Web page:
OAKLAND, Calif. - It's been happening over and over: Bay Area law enforcement officers fatally shooting suspects from inside police vehicles.
"It's very alarming, and does not appear to be good police practices," said civil rights attorney John Burris.
Although many departments frown on the practice, some officers say it's allowed if they feel they could be seriously injured or killed. But Burris said the risks are too great.
"Shooting from the inside of a car is particularly a very dangerous thing, because one you can create danger for the driver of the car, including danger for yourself if you have a car that can be out of control," Burris said.
The most recent incident happened in Vallejo, where an officer shot and killed Sean Monterrosa after firing a rifle from the back seat of an unmarked police truck. Body-cam video shows gunfire piercing the truck's front windshield.
Asked about whether the shooting was appropriate, Vallejo Police Chief Shawny Williams said, "This is an ongoing investigation. It would be completely and entirely inappropriate for me, as a police chief, to interject myself into this investigation."
But it's no secret that firing through car windows can lead to injury from shattered glass, or potentially change the trajectory of the bullet.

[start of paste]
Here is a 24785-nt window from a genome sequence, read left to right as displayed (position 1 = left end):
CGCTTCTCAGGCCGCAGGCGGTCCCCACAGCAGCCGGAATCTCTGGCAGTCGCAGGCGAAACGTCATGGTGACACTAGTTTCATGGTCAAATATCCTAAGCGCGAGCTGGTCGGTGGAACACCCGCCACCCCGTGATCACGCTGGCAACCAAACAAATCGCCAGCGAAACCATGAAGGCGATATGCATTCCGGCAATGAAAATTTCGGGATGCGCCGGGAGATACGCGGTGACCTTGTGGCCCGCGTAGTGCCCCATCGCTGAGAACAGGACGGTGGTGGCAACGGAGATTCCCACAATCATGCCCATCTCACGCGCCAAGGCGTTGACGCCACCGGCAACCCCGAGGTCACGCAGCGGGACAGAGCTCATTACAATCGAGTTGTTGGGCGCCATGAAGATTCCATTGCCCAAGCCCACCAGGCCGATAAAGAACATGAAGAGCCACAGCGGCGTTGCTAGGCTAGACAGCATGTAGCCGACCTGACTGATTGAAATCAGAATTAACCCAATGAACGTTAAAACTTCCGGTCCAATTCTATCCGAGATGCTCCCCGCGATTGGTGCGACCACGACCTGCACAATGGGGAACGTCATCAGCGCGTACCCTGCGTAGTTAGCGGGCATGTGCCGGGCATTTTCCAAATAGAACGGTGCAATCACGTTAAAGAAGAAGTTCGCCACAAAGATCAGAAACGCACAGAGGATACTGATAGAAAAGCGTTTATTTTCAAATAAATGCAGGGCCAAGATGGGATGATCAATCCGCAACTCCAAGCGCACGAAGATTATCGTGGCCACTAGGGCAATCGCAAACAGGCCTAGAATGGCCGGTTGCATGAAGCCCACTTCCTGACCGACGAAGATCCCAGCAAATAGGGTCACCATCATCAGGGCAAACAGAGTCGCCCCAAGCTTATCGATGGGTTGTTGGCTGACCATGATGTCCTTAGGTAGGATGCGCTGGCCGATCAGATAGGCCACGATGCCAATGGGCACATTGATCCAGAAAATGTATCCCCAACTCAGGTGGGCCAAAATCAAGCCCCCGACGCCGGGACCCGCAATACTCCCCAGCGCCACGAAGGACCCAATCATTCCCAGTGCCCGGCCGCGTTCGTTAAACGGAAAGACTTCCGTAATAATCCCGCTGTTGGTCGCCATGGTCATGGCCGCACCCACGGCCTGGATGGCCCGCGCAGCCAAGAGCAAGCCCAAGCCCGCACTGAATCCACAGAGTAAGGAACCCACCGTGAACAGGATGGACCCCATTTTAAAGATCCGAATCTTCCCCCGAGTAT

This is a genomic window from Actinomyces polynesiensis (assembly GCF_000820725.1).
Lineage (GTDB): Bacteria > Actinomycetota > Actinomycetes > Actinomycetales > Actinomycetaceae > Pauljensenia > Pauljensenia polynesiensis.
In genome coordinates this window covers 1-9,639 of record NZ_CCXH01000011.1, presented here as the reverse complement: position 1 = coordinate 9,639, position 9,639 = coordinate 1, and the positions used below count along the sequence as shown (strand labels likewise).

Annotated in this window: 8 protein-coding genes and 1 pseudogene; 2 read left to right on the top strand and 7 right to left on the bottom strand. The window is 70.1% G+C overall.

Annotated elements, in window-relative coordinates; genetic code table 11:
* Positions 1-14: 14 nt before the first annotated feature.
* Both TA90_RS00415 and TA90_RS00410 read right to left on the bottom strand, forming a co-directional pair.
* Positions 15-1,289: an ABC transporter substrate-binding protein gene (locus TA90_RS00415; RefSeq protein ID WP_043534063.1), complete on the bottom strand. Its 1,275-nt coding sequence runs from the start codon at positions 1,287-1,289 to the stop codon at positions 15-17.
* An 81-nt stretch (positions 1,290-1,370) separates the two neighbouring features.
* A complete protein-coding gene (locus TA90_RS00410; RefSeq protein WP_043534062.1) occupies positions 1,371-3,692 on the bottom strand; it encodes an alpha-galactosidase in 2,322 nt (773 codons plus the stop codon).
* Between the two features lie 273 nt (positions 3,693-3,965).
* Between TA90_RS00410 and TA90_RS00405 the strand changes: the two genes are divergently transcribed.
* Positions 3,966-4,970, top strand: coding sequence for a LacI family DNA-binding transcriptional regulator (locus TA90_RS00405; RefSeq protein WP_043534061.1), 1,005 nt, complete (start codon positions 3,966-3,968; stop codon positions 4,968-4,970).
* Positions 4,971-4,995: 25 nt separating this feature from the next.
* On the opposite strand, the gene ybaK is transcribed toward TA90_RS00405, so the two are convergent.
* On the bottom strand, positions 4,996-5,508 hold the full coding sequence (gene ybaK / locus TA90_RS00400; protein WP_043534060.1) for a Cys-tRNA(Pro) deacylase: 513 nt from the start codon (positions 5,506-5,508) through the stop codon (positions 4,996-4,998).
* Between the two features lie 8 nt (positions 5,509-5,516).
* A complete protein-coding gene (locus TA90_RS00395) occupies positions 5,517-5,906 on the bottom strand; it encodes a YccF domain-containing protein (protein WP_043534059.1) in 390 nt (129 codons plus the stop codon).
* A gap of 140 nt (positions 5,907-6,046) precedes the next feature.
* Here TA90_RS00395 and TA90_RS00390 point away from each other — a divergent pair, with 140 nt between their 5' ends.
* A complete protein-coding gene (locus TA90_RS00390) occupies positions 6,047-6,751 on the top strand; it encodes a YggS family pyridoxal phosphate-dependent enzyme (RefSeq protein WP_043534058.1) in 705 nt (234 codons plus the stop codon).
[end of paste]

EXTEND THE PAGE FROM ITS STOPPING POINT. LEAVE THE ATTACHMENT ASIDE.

Don Cameron, a former police officer who trains law enforcement officers, said, "I don't think it's best practice to shoot through the windshield of a car, because the glass does splatter back. But if you think that there's a threat, to yourself or someone else, I don't think any policies cover that particular aspect."
Back in April, Richmond police Officer Joe DeOrian, a department firearms instructor, fired shots through his driver-side window after police say a murder suspect in a van brandished a gun at him during a chase from Oakland.
Moments later, that van rammed an Oakland police car. That's when Oakland police Officer Roberto Recendez, stuck in the back seat, fired shots through the front windshield. The suspect, who was also shot by four other officers, died.
In 2017, a carjacking suspect was shot and killed in San Francisco's Bayview by a rookie police officer who fired through the passenger-side window. The suspect was unarmed. The officer was fired.
"To me, a gun being shot outside of a car when the officer is in a position of safety seems to me is unjustified," Burris said.
All three shootings are under investigation.